Satellites was designed as physically executable procedure for making light sculptures that manifests differently every time it is made.
The final result is system for making intended to empower the end user as an active and necessary participant in the design process rather than a passive consumer.
Each satellite contains two different kinds of algorithmically-generated 3D-printed joints, each made by spinning hollow cylinders around a point. The cylinders are rotated according to lunar positioning data at the time of 3D printing. The mobiles are then manually-assembled.
Here are the instructions for making your own personal Satellite.
Step 1: Materials
3D Modeling Program (I used Rhino)
3D printing resource (I used my Makerbot Replicator 2x)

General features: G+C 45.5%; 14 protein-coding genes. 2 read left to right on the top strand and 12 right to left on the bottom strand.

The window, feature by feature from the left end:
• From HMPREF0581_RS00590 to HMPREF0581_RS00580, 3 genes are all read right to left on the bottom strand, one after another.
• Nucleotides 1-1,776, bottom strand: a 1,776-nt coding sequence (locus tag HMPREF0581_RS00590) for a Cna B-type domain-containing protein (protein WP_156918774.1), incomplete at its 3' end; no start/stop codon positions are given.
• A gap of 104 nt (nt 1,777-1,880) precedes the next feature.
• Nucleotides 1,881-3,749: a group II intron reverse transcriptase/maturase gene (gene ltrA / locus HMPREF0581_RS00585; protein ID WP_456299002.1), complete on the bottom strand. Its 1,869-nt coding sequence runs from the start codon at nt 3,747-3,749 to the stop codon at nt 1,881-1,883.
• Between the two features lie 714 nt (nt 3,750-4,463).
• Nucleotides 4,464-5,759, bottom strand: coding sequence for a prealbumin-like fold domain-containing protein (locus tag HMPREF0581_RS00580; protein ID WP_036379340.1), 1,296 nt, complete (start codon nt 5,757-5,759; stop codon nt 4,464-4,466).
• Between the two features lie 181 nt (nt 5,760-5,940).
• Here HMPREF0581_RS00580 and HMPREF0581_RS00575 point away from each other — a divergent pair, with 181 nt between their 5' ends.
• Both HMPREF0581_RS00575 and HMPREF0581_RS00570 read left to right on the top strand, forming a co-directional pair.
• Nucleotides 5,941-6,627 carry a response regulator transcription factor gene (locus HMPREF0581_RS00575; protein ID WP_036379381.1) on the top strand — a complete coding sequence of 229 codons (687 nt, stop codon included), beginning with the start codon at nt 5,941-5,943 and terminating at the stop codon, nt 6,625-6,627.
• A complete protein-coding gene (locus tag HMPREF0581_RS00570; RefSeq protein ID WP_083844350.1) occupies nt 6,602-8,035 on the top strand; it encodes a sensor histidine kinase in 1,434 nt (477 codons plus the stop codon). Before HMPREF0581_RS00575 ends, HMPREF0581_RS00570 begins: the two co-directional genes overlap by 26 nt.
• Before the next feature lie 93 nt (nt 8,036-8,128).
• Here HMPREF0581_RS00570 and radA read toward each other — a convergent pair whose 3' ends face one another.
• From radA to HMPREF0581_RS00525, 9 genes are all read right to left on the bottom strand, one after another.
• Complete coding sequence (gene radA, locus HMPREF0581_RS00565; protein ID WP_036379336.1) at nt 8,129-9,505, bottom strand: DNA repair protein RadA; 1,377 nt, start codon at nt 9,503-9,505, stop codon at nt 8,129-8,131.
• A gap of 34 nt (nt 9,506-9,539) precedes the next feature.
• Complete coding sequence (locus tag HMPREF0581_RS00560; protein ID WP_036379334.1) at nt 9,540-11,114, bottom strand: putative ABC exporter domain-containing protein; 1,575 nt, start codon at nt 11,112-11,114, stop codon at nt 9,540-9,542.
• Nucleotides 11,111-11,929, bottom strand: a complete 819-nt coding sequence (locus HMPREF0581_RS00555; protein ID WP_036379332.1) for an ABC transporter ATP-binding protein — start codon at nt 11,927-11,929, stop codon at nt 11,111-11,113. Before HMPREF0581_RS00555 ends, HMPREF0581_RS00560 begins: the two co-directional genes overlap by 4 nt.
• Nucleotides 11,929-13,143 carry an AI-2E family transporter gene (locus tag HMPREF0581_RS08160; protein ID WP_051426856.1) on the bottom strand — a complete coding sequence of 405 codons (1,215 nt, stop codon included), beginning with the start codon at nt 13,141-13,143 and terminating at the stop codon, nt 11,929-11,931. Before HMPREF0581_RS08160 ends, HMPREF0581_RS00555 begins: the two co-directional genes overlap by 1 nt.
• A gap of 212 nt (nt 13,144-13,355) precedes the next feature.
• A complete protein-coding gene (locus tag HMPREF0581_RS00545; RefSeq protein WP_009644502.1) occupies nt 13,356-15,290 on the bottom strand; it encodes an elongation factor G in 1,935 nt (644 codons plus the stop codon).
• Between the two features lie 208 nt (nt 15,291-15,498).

Adobe Illustrator (or other vector editing software)
6 Sided Dice
.03” Clear Acrylic Sheets
6/32, ¼” Button Cap Screws
Two-Way Mirror Window Tinting Film
Window Tinting Squeegee
New Utility Blade or Exacto knife
¼” Drill Bit
Lamp Wire & Socket
½ Chrome Light Bulb
3, 48” x ⅜” Wooden Dowels
Step 2: Prepare your joint files
You can use my enclosed Rhino file to skip to the next step or prepare the cylinders on your own. (note: If you’re not using Rhino, some of the commands might have different names)
If you’re modeling your own cylinders, draw a line .65” long starting at the origin. Use the “pipe” function to extrude a pipe around your line with a .175” radius and another pipe around the same line with a .1” radius. Next, draw a sphere around one of the line’s endpoints that also has a .175” radius. Use the “BooleanUnion” function to merge the sphere and the larger pipe. Then use the “BooleanDifference” function to subtract the smaller pipe from sphere + larger pipe. Copy and past the tube so you have 3 copies on different layers.